It seems like only yesterday I was leaving Mom at the airport, having doubts in Guam, and stepping onto Japanese soil, scared but excited to start out in a new country with not a single familiar face. It took me a grand total of probably 6 hours once I got off the plane to make my first friend, and then they multiplied and grew so quickly I’ve since lost count; people from China, Australia, Canada, various parts of Europe, various parts of the United States, and eventually, Japan.
It seems like I only just met my host family in that room on the second floor of the CIE in Kansai Gaidai, this Japanese woman accompanied by a younger man and three rambunctious kids whose names it took me probably an entire month to get right. That first night was so unreal, so terrifying, so overwhelming, I didn’t think I would ever fit in or get anything right. There were too many rules, too many things to remember; but the futon was comfortable so at least that was nice. Oh, and the view was great. And okaasan was a great cook, and she was fun to talk to, and ….. It became normal.
And then suddenly, it was over. As I write this, sitting on my couch in my house with my family close by, all I can do is look at the pictures I took and flip through my memories of that grand adventure, and I’m struck with a feeling bordering…. Loss. I feel like I left part of my being in Japan, and while I can’t get it back (without GOING back of course), I can glimpse shadows of it in my pictures. If only for a second, the smells, sounds, tastes, and all the feelings I will forever associate with my second home country wash around me in a warm blanket of remembrance and nostalgia.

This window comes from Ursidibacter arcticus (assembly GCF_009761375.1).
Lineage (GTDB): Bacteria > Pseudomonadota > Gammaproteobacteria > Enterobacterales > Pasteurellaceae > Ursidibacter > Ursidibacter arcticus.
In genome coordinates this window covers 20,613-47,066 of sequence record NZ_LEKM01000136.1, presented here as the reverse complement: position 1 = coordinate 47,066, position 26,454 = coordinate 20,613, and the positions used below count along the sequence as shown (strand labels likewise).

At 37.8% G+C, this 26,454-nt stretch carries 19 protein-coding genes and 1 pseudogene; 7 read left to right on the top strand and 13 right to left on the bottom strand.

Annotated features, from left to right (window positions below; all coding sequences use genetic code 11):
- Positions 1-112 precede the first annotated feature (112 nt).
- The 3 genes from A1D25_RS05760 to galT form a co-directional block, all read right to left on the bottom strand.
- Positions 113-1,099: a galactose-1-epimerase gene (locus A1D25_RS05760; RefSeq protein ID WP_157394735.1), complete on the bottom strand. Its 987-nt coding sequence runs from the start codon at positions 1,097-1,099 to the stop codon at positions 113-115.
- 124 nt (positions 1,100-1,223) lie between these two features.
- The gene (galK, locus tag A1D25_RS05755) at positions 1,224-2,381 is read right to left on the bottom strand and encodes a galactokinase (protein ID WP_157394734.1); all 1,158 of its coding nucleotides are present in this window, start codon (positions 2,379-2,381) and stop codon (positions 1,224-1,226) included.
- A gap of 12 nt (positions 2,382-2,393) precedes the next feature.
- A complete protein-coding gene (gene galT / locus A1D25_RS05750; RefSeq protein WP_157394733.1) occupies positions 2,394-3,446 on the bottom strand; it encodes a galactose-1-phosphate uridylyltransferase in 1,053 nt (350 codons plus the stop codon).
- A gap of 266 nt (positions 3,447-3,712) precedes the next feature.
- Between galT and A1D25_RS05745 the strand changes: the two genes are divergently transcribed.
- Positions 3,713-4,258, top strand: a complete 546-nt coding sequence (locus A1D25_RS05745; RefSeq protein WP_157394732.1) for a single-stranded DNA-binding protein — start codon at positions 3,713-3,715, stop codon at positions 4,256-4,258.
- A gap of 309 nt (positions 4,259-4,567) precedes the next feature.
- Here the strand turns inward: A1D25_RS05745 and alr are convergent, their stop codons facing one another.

Over the past month of being in America, not one day has gone by that I haven’t both thought about Japan and managed to bring it up in random conversations. This and the fact that I sometimes take a few seconds longer to reply to someone in a conversation than normal (my mind sometimes replies in Japanese first and I have to translate it into English), zone out of a conversation entirely because I’m trying to eavesdrop on someone-who-I-think-might-be-speaking-Japanese’s conversation, or cover my mouth when I laugh every once in a while shows, a little more obviously, how my time in Japan has changed me.
Now I will admit I wasn’t always so fond of Japan. While I was there, especially as the time I had left grew shorter, I grew more and more frustrated that time was moving so slow. I wanted it to hurry up; I was ready to leave, ready to sleep in a real bed, ready to see all the friends and family I’d left behind. I was convinced that I would never come back to Japan. I didn’t want to do the JET Program, I didn’t want to teach English; I might even stop taking Japanese all together and pick up Chinese or Arabic for my last year at college. But sure enough, after three days of being home, eating American food, and speaking only English, I felt that first feeling of loss. I didn’t realize how much of an impact Japan had on me until I came back; and now it’s all I want.
With that being said, I have decided that I DO want to do the JET Program. I’m looking at applying either this year or the next, and hopefully I’ll succeed in landing a position as an Assistant Language Teacher (ALT)! I’ve heard lots about the program (both good and bad), but I’m positive that I can make the best of whatever it has to offer. Studying abroad showed me that I CAN make it in a country where I know absolutely no one. I CAN travel halfway around the world by myself, survive staying in an airport for 11 hours straight, and thrive being away from America for a long period of time, away from anything familiar and comfortable and just dive into the unknown. It has given me a better idea of who I am, who I can be, and who I want to be. It has given me more courage, curiosity, strength, and ideas than I know what to do with; I guess the only thing to do now is to share all of those with people thinking about studying abroad back in Charleston and try and convince them to follow in my steps. In order to do that, I successfully applied for and accepted a volunteer position at my college’s Center for International Education where I will be helping students familiarize themselves with the study abroad options available to them and offer my advice and experience. I’m really looking forward to it!
I suppose that’s it! I’d like to thank those of you who have been keeping up with my blog while I was in Japan; your support and interest helped motivate me to keep posting stories and pictures! I don’t expect I’ll be posting much now that I’m back, but I may try and pick it back up once I go back for the JET Program. Until then, さようなら！